Posts Tagged 'monsoon'

baya weavers nesting

Posted by on 04 Sep 2016 | Category: photography, prakriti

It is nesting season for the baya weavers!

Baya weaver birds are small, sparrow-size birds which resemble the sparrows during the non-breeding season. During May-June, as the breeding season approaches, their gonads (sexual glands) become active and the adult males develop yellow and black color plumage on head, breast and throat; and their bills also darken. By the time the monsoon starts, the males are in bright yellow summer colors, and ready for breeding through the monsoon season (June-September).

baya weaver nest building

Why do they breed during the summer monsoon? Obviously, the grass is green during this side of the monsoon! Baya weavers forage in flocks for seeds on wild grass like these below, which are plenty after the monsoon rains. This is also the time when insects are plenty, especially to feed their young. How many bayas can you count in the image below?!

a group of baya weaver birds feeding on grass seeds

Nesting success? Baya weaver nests are exclusively built by the males and then displayed to the females. What are the factors on which the female makes it selection? Among birds, elaborate nests and decorations built by males may help females to assess a male’s quality. One of the most popular architectural attributes of the weaver nest is the entrance tube, which can get as long as 90 cm. Female birds are also selective in choosing nests which provides safety (in terms of nest height and location). So what does the baya weaver base their selection on? Is it the architecture or the location?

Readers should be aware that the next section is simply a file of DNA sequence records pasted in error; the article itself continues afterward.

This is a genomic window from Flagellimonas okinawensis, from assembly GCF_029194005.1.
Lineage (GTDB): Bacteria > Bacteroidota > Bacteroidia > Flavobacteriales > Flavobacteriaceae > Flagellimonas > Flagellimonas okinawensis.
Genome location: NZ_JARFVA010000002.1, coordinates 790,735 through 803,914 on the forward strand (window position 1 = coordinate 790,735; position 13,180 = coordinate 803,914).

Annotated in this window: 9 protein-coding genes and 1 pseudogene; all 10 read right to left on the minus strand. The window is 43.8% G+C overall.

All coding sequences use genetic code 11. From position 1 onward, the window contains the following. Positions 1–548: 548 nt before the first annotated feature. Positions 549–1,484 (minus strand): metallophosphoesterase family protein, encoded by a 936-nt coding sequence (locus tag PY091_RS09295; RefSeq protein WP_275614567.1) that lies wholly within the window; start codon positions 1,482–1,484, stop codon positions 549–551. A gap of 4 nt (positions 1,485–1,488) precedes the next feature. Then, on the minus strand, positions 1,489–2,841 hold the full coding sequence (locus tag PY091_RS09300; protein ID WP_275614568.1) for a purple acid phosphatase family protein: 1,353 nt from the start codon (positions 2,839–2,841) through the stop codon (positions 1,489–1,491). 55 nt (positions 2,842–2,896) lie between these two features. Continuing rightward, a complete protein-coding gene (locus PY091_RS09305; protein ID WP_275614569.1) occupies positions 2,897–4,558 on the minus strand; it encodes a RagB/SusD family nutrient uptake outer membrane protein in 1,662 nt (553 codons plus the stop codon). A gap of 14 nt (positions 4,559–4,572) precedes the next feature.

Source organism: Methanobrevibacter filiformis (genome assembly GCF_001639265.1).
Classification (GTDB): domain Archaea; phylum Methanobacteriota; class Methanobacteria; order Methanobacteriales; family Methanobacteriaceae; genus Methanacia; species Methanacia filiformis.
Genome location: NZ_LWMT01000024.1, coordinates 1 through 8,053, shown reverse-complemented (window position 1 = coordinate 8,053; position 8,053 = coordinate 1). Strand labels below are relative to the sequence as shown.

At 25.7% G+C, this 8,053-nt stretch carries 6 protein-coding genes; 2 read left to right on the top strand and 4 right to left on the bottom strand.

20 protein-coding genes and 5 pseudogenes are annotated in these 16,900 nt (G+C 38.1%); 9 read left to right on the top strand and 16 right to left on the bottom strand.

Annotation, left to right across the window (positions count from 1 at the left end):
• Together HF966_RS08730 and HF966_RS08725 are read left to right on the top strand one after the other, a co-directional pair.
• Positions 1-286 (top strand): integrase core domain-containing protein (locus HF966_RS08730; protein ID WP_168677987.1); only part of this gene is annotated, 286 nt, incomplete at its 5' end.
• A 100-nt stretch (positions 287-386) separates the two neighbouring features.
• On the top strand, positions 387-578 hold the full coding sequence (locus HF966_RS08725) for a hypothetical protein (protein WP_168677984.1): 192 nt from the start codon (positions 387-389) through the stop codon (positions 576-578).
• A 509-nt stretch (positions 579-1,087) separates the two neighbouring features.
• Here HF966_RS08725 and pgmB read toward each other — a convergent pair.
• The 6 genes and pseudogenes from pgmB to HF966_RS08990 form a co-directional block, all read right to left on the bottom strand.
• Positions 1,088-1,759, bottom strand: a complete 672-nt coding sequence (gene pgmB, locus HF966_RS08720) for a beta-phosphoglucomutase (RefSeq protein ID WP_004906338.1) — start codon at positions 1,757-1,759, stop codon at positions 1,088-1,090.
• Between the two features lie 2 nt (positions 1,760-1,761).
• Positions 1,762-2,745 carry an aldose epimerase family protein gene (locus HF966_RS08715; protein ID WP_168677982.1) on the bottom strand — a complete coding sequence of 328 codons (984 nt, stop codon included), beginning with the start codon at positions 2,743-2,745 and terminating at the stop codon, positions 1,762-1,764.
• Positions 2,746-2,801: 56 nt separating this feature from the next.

baya weaver nest building at Pune, Maharashtra

Safer on thorny trees: Observation shows that the female weavers are inclined towards nests which are safely located in thorny trees, farther away from the trunk and situated high above the ground. Thornless trees have higher rates of snake predation than thorny trees. Nesting success also increases with with thickness of the supporting branch and for nests which are woven with fine fiber.  Thick branches may stabilize nests during strong monsoon winds, and may also be less likely to break.

baya weaver and a garden lizard against the blue sky

Despite these precautions, garden lizards like the one above, and tree mouse do occasionally raid these nests.